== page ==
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Sawdust Creator
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8,046 Posts
I ran 60 and haven't came close to exceeding it as the most I can run at any one time is one tool, dust collection, lights and air filtration. Can you convert your saw and or dust collector to 220v? Cuts your amperage needs in half and makes wiring much cheaper
 

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Sawdust Creator
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8,046 Posts
Yes, 20 amps requires 12 gauge wiring, and likely that tool has a 14 gauge cord. Now there's nothing wrong with putting a 15 amp plug on it and plugging it into a 20 amp circuit.
 

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Sawdust Creator
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8,046 Posts
The size of the cord absolutely does matter. The sizing guides exist for a reason. What if some day that cord is removed, and someone reuses it? Just because it will work doesn't mean it should be done. Buy a 15 amp plug( which will work in a 20 amp outlet, and be done with it.
 

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Sawdust Creator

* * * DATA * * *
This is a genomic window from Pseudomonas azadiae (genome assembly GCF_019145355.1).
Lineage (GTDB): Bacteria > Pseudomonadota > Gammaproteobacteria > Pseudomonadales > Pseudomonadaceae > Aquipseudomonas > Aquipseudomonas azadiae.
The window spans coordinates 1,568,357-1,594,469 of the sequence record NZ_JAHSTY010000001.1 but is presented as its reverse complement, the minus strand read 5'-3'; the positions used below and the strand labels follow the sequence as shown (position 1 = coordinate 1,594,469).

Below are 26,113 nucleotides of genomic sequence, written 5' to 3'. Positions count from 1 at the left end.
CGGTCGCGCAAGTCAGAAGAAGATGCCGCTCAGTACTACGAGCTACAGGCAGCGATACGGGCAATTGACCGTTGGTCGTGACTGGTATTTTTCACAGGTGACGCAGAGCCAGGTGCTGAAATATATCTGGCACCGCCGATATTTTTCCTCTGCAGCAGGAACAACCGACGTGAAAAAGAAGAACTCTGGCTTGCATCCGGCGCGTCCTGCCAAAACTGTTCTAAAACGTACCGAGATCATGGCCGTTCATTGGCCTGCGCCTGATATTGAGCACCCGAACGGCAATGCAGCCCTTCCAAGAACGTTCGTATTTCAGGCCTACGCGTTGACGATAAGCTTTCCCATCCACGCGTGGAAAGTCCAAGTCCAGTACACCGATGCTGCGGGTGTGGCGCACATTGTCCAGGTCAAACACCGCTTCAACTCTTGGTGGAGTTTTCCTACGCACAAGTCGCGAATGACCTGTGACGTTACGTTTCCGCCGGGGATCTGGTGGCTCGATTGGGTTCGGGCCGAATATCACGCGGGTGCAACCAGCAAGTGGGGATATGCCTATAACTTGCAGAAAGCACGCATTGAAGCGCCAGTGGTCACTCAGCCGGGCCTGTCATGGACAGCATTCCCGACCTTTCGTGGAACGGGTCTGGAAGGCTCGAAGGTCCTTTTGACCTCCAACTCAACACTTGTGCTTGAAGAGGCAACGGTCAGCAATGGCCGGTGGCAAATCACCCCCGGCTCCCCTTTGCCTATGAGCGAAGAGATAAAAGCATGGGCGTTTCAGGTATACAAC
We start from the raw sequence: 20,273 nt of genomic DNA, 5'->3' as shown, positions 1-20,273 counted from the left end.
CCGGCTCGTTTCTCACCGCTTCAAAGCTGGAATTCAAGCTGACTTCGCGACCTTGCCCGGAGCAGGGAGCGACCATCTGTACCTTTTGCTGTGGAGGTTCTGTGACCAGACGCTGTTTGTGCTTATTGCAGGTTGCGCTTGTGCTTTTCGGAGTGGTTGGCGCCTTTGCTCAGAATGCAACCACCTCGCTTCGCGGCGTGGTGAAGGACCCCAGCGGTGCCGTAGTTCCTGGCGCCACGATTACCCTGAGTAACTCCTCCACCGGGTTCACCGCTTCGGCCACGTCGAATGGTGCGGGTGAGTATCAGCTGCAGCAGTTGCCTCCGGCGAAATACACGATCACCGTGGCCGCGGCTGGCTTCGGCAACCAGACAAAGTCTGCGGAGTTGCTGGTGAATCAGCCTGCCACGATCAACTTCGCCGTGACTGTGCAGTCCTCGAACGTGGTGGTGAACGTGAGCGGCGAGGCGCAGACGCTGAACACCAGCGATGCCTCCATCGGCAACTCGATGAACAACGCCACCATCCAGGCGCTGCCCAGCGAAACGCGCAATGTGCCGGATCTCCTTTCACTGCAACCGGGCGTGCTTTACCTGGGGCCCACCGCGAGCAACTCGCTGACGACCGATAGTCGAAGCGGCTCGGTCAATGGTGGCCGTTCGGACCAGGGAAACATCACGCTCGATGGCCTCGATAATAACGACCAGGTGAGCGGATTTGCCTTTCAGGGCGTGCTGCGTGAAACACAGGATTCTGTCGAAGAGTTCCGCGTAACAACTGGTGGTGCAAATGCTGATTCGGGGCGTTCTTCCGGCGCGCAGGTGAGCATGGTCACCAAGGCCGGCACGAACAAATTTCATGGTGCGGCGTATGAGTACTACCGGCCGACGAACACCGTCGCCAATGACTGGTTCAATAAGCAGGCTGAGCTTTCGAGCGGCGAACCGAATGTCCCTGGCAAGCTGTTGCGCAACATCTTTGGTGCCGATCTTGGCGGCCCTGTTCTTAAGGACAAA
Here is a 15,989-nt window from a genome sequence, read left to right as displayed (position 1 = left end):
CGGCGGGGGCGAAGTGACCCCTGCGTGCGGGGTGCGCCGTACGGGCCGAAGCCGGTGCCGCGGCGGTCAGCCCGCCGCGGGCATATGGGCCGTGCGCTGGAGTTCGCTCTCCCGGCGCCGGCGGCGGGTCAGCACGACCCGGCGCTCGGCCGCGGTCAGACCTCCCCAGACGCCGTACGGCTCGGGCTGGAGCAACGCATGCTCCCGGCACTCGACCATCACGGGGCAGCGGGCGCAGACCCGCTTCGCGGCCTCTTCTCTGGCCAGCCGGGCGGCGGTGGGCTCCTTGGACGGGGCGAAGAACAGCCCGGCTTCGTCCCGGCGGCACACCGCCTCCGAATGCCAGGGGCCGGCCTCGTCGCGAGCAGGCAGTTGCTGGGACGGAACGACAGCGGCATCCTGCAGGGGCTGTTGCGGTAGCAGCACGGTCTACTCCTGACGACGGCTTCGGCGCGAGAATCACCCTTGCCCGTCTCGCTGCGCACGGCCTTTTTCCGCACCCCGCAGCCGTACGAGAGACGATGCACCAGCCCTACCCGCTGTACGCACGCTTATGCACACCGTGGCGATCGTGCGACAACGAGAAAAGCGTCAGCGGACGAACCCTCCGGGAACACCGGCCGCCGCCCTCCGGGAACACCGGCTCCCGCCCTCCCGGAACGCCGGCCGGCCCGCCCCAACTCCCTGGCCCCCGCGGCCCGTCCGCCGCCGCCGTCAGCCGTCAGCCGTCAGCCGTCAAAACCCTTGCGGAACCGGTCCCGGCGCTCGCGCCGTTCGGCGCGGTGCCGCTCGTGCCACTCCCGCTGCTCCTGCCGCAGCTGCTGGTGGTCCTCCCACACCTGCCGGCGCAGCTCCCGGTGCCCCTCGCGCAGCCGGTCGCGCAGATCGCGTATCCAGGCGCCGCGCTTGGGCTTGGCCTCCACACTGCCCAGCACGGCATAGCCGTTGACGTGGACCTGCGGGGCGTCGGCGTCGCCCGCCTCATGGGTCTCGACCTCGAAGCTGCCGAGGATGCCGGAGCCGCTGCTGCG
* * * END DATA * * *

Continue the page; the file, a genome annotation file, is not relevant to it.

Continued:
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8,046 Posts
rrbrown said:
Are you serious. Your dust collector if its a 2 HP motor may draw lose to 20 amps, the table saw again I doubt it draws 20 amps. Both those things may draw close to 20 amps on start up only. 20 amps worth of fluorescent lighting? How many light are we talking. Really a mini fridge and TV are negligible in amperage draw.

I have 60 amps service. 60 amps is 60 on each of two legs so if your talking 110 volts you actually have 120 amps. I have a 10k and 12k but window units, 20 compact fluorescent bulbs and (20) 4' T-8 fluorescent bulbs, 4 floodlights, a stereo and or Tv, a mini fridge, dust collector, 4 HP ompressor (220v) and any number of power tools from a 3 HP 220 table saw down that can run at one time and the lights don't even dim.

My only problem to date is the drum sander overloading when I tried to take off to much at a time. Not a single other problem.

Now with that said, I don't disagree if your running the power run the 100 amp if you can. I disagree with our assumption of power consumption and view of how little can be ran on a 60 amp service panel.
Agreed, I've run an amp meter on my panel, and the max I've ever been able to cause it to draw not during start up is 32 amps. That was the dust collector with all gates open, the air filter, every light, the router running with no load and the tablesaw bogging down in 2 inch hard maple.
 

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Sawdust Creator
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8,046 Posts
I don't either, but my point is why risk it? What's the harm in buying the right plug? The whole premise of electrical codes is risk adverse planning, 14 gauge wiring in much of the rest of the world will carry 20 amps, but to be on the safe side we rate it to 15. Same things with plugs, will it work, sure, but it's still not right.
 
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